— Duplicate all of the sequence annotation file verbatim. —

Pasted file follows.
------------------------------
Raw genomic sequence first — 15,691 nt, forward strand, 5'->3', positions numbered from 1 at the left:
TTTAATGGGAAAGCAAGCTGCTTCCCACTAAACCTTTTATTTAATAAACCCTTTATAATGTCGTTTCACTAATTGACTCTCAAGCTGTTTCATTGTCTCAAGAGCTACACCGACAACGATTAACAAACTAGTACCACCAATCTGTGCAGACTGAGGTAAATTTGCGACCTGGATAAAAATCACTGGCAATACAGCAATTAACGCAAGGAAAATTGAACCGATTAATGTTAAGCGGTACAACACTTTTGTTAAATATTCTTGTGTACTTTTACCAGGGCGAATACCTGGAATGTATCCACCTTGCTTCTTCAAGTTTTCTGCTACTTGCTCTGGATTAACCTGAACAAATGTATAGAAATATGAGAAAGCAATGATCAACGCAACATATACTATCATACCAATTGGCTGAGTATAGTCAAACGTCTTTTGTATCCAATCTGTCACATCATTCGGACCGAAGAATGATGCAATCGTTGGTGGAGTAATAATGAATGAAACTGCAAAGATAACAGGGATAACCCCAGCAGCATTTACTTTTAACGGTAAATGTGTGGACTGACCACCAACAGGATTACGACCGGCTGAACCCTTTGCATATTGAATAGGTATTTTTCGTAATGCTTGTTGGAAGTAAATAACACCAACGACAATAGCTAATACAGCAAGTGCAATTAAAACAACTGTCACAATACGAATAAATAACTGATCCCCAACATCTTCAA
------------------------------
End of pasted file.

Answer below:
Raw genomic sequence first — 15,691 nt, forward strand, 5'->3', positions numbered from 1 at the left:
TTTAATGGGAAAGCAAGCTGCTTCCCACTAAACCTTTTATTTAATAAACCCTTTATAATGTCGTTTCACTAATTGACTCTCAAGCTGTTTCATTGTCTCAAGAGCTACACCGACAACGATTAACAAACTAGTACCACCAATCTGTGCAGACTGAGGTAAATTTGCGACCTGGATAAAAATCACTGGCAATACAGCAATTAACGCAAGGAAAATTGAACCGATTAATGTTAAGCGGTACAACACTTTTGTTAAATATTCTTGTGTACTTTTACCAGGGCGAATACCTGGAATGTATCCACCTTGCTTCTTCAAGTTTTCTGCTACTTGCTCTGGATTAACCTGAACAAATGTATAGAAATATGAGAAAGCAATGATCAACGCAACATATACTATCATACCAATTGGCTGAGTATAGTCAAACGTCTTTTGTATCCAATCTGTCACATCATTCGGACCGAAGAATGATGCAATCGTTGGTGGAGTAATAATGAATGAAACTGCAAAGATAACAGGGATAACCCCAGCAGCATTTACTTTTAACGGTAAATGTGTGGACTGACCACCAACAGGATTACGACCGGCTGAACCCTTTGCATATTGAATAGGTATTTTTCGTAATGCTTGTTGGAAGTAAATAACACCAACGACAATAGCTAATACAGCAAGTGCAATTAAAACAACTGTCACAATACGAATAAATAACTGATCCCCAACATCTTCAA